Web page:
Tropical Fish Keeping - Aquarium fish care and resources

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-   -   Hospital tank size (http://www.tropicalfishkeeping.com/beginner-freshwater-aquarium/hospital-tank-size-87281/)

Irish Dancing Man 12-03-2011 12:25 PM

Hospital tank size
 
Ok so my Gourami has some ulcers, I already got some help on that.
My problem is, the largest hospital tank I can put him in is 3 gallons, no filter. Just air stone and heater. (I can do daily changes)

But for a 2 inch dwarf. IS the 3 gallon too small of a temoprary tank? or is it ok?

Nubster 12-03-2011 12:47 PM

I'd say if the fish isn't an active swimmer it should be ok. Just give it some plants (real or plastic) so it has some cover. I'd still probably prefer to give it a 5g tank if possible but if 3 is all you can do then do what you have to.

AbbeysDad 12-03-2011 02:29 PM

I'm with the Nubster and think a 5g is about the smallest I'd ever use - but it all you have on hand is a 3g and you need to make do - so be it. I do think you with a volume that low you'll need to do daily water changes. Skip just one day could be the end. Xmas wish list might be for a sponge filter if not a 5g tank for emergencies.
<lighbulb> you know, as I think of it, for an emergency hospital, why not a 10g sterlite bin - pretty cheap at Wallymart??? And you can make a decent bio-filter with a hunk of sponge and a water bottle...

bhrandy 12-04-2011 01:26 AM

Quote:

Originally Posted by AbbeysDad (Post 911045)
I'm with the Nubster and think a 5g is about the smallest I'd ever use - but it all you have on hand is a 3g and you need to make do - so be it. I do think you with a volume that low you'll need to do daily water changes. Skip just one day could be the end. Xmas wish list might be for a sponge filter if not a 5g tank for emergencies.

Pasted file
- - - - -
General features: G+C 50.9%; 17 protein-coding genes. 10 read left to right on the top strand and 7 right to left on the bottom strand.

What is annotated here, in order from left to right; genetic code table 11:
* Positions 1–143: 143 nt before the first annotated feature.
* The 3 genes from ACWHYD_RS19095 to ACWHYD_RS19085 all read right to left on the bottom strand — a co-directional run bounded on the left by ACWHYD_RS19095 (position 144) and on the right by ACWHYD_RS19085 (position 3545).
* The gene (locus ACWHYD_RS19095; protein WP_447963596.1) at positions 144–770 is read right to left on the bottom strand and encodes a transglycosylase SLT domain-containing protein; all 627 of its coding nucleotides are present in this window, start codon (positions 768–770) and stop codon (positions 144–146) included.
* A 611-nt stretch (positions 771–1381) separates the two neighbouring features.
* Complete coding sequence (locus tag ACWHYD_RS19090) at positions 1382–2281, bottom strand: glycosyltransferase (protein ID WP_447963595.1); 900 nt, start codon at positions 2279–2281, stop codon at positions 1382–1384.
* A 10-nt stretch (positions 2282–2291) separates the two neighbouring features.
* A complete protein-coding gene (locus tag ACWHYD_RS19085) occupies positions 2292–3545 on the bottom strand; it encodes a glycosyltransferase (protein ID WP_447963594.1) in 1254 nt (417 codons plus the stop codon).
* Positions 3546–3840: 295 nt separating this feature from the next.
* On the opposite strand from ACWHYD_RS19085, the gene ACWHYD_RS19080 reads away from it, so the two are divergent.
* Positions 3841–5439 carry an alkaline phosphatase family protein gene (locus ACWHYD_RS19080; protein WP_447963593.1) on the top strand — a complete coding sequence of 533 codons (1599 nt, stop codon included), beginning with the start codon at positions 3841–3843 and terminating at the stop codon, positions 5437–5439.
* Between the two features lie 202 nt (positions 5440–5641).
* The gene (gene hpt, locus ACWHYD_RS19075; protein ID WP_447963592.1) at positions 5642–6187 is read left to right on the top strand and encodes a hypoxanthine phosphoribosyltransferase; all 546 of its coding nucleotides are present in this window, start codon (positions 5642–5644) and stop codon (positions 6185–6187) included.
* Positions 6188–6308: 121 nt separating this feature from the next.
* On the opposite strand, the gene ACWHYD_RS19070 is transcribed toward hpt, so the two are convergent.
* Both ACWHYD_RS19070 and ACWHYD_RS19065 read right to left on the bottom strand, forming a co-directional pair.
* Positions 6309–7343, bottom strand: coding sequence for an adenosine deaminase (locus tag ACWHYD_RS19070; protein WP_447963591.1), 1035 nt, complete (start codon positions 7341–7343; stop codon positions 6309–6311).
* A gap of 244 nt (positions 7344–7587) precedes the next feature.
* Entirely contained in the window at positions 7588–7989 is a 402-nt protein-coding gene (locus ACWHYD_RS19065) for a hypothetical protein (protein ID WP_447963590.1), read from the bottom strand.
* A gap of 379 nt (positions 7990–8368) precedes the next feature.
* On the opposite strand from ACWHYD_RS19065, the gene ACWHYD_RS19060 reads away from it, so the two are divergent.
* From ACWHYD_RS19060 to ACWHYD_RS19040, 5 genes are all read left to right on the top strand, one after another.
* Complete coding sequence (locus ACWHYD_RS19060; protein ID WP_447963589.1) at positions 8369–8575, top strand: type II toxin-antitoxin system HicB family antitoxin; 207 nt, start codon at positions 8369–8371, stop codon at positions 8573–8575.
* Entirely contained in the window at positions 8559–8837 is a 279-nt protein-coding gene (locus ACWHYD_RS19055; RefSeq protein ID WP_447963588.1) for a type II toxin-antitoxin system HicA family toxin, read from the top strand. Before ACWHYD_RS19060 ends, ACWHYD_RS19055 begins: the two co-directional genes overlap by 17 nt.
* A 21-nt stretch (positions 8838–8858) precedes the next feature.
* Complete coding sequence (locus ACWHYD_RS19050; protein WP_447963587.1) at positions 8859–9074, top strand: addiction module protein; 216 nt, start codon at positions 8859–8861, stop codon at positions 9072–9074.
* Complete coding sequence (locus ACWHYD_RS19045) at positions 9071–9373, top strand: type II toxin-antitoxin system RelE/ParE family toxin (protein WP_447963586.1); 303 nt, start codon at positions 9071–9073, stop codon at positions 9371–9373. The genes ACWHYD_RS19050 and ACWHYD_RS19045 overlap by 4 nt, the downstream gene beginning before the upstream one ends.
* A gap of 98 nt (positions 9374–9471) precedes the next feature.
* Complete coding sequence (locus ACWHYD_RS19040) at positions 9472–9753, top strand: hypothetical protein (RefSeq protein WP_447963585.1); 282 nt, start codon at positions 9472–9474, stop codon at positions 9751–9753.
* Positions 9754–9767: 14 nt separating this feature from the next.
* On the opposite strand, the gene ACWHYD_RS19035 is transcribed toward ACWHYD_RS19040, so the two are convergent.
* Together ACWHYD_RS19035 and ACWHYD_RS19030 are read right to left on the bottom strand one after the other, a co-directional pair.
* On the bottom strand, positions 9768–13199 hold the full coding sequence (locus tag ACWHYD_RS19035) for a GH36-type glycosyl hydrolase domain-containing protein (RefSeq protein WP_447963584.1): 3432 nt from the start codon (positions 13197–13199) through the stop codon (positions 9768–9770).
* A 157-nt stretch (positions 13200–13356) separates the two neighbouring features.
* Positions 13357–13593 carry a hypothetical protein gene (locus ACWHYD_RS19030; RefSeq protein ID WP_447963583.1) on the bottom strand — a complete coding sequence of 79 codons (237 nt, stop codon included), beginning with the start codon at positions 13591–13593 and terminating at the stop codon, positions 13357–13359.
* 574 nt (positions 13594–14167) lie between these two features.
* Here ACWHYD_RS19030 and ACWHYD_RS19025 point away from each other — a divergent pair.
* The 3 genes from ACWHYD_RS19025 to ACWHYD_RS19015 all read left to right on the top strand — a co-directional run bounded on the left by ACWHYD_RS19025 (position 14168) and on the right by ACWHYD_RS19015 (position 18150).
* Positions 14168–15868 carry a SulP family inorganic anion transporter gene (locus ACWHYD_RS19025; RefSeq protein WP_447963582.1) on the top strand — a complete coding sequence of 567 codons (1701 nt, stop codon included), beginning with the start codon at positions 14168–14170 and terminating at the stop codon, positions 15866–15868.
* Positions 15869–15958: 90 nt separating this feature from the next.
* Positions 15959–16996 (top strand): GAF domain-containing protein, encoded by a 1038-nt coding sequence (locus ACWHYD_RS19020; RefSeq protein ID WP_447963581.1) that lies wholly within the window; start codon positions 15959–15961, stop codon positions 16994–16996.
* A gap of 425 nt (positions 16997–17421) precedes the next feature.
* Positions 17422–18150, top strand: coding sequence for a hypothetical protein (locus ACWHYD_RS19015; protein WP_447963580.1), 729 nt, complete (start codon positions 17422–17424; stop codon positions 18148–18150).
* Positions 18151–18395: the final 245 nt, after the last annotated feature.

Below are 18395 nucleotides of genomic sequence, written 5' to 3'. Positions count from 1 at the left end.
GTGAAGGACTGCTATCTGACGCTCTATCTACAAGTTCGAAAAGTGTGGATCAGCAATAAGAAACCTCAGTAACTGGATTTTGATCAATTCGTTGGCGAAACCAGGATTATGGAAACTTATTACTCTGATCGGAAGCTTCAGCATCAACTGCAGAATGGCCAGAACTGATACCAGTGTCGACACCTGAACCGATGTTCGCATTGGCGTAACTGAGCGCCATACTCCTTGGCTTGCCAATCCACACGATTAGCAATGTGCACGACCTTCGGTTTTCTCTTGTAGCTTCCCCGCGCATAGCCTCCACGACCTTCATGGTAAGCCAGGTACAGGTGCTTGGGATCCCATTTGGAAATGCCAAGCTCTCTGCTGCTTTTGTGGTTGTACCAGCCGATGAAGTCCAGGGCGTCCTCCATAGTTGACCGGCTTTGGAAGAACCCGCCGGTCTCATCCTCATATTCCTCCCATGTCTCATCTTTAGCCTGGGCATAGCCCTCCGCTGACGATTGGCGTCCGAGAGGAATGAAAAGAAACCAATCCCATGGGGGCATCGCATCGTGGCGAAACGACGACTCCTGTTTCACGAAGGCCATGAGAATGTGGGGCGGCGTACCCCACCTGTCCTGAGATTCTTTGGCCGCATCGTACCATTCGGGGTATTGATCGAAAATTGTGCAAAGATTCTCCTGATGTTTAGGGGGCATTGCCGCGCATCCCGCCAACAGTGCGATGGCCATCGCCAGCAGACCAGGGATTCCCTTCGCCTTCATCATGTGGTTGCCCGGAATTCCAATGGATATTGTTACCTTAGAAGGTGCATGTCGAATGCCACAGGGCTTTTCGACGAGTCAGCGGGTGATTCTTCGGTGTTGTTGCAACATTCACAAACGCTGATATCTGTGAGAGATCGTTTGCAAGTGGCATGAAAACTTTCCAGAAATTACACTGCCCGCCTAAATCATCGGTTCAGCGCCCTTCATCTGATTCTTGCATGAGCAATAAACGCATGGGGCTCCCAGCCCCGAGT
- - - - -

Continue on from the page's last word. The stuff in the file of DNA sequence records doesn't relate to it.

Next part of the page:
<lighbulb> you know, as I think of it, for an emergency hospital, why not a 10g sterlite bin - pretty cheap at Wallymart??? And you can make a decent bio-filter with a hunk of sponge and a water bottle...
Simple Filter

This is amazing!!!! :) Thanks!

Nubster 12-04-2011 09:27 AM

AbbeysDad makes a good point too...a QT/hospital tank really doesn't even need to be an aquarium. The pro to using one though would to be able to better see the fish to monitor its condition but otherwise, anything that hold the appropriate amount of water will work fine. The important thing is if you have a sick fish, it needs removed from the main tank to prevent the spread of the illness. I had an issue a few months ago where I had a very fast spreading disease in my tank and I lost 20+ fish because I wasn't prepared.

Irish Dancing Man 12-04-2011 09:53 AM

Going throgh my crawl Space looking for christmas decorations, I found a 10 gallon tank with heater filter and the Works!!!
My dad says he remembers having it a long time ago but didn't know we still had it.

Nubster 12-04-2011 10:45 AM

Thats awesome and will work perfect. I like that size because it give the fish plenty of room, takes less meds to dose then the main tank, and water changes are easy since you don't have to change much water. In my case, my tank was 75g. Since you dose according to tank size I had to use a LOT of meds and do huge water changes every day. It was a mess and I still only saved two fish out of almost 30. After that I went out and immediately bought a 10 tank but I think sometime I might even grab a 5 gallon tank to make it even easier. The 10 will likely turn into a shrimp breeder in due time.

Irish Dancing Man 12-04-2011 02:00 PM

1 Attachment(s)
Ok I have it all set up. He has some plants, the roman pillars and then a bigger decor in the back that has more hiding. cause I had little room left, I had to put the tank long ways, but it works.

for aquarium salt should i drop some in or do it like a fish store and put it in cups with gravel ontop?

(sorry, the picture is sideways)

Romad 12-05-2011 07:43 AM

That's great that you have the 10 gallon. I use the same size for quarantine/hospital tank. One suggestion for you next time. When you set up a quarantine/hospital tank, you should leave the bottom bare for two reasons.

1) You're going to be doing daily/every other day water changes and cleaning will be much easier
2) If you have a sick or new fish, you'll want to check out what their poop looks like and you'll never see it in gravel.

I know you're not treating for internal parasites but if you were to quarantine new fish before adding them to your main tank, you'd want to see healthy poops.

Good luck with your gourami. I hope he/she recovers well. Keep them in the hospital tank until you see no evidence of those wounds. This could take weeks to a month depending on how bad the wound is.


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